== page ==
Pet therapy is popular among seniors because so many dogs need physical conditioning and healing.

Although pairings often benefit both animals and humans, pet therapy is used to improve the health and well-being of seniors by providing companionship and maybe even a walking partner.


There are several seniors who regularly compete in the extreme sport X Games.

Wobbly skateboards, concrete pipes and jarring BMX runs might not be the best match for seniors, no matter how fit, and that's probably why the X Game competition rosters are maxed out with young dudes.


Solo seniors often travel with strangers rather than forego a trip or go alone.

Vacation planning companies have long designed trips to accommodate senior groups, but many now offer solo or singles options for pairing travelers along the route. Travel forums also help like-minded wayfarers get to know each other well enough to plan trips together.


Those who can, run; those who can't, walk.

Though this may be true for some seniors with physical limitations, but don't knock distance or speed walking. Both are rigorous and very healthful forms of exercise and some seniors choose walking over running simply for the social aspects.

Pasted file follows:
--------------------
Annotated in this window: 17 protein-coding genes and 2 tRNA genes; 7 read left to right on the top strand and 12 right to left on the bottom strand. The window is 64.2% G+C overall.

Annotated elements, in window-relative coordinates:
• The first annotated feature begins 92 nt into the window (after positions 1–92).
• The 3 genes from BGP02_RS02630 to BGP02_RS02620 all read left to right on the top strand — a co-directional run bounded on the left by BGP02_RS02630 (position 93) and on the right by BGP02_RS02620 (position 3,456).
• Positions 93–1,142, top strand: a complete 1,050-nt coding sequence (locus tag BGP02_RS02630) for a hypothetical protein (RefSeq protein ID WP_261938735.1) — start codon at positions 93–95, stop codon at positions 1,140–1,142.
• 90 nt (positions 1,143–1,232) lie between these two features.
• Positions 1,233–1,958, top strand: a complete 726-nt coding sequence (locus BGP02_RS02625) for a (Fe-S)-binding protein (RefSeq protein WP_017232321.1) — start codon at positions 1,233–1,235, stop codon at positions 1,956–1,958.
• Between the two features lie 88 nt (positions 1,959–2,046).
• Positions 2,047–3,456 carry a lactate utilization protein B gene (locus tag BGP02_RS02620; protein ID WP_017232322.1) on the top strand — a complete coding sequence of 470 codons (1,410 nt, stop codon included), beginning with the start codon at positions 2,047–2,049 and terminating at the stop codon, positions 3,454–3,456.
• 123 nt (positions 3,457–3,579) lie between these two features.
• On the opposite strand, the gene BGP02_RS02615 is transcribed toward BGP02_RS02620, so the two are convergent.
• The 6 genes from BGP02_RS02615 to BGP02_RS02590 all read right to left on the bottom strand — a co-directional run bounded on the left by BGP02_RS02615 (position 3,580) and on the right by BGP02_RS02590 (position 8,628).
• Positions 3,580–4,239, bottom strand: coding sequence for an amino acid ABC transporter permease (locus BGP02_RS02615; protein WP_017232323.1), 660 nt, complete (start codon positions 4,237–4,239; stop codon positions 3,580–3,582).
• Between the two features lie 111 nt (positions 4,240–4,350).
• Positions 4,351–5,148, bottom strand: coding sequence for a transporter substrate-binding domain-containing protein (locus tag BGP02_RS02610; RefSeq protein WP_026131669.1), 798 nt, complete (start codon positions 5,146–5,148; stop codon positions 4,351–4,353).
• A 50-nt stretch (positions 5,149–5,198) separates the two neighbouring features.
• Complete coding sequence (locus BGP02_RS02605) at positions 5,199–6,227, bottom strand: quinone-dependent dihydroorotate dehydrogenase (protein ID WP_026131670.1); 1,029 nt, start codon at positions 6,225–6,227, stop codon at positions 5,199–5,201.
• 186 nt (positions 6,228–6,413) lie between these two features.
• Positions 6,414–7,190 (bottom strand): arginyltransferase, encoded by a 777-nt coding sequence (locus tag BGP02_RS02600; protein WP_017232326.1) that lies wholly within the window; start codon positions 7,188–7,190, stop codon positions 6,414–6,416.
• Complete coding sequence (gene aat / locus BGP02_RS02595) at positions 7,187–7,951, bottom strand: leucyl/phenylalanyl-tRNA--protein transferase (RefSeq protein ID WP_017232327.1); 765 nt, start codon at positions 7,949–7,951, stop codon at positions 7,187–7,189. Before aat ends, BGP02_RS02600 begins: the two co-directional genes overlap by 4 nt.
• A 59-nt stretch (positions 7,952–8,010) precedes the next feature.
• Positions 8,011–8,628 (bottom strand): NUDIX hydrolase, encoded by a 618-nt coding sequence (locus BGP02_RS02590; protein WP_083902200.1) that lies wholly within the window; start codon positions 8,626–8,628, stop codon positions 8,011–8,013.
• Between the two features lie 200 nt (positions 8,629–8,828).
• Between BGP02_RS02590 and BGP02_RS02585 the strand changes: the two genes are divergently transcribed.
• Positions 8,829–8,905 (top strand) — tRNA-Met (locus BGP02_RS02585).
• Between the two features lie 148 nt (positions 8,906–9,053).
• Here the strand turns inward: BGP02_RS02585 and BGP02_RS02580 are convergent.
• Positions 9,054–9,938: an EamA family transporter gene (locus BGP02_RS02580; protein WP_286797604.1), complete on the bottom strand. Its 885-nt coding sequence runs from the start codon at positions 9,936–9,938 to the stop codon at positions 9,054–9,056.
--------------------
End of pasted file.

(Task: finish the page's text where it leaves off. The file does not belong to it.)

Grandchild-chasing is getting organized with playgroups aimed at pairing grandparents and kids to increase fitness levels for both.

Not really, but the idea isn't a bad one and it probably happens informally worldwide.


"Chair exercising" is mainly a euphemism for sitting around instead of getting up and getting active.

It's actually an excellent low-impact exercise choice, with options ranging from chair yoga to chair aerobics, and it's not just for seniors. Couch potatoes can claim they are "chair exercising" with air quotes and sarcasm, though.


Tinkering hobbies like woodworking, appliance repair and car restoration don't have health benefits outside of being enjoyable.

They actually help with hand-eye coordination, arm strength and fine motor skills, not to mention the self-esteem of being able to make old things new again.


Cutting a rug or shaking your groove thing socially isn't as healthful as repetitive-motion waltzing.

Social dancing, even if you're really bad at it -- not you, of course, but other people -- can make you smarter because it keeps you on your toes thinking about your next moves. Structured dancing is great too, but repetitive movements may involve less brain work.


Fewer seniors in the United States have been playing golf in recent years.

Due to economic challenges for members and course owners and developers, golf courses have been closing in the hundreds since 2009, meaning that fewer golfers overall are hitting the links.


Calling napping a "hobby" for active seniors is stretching it.

Naps can recharge old and young and enable them to be more active, so while it may be a stretch, it's kind of a pastime.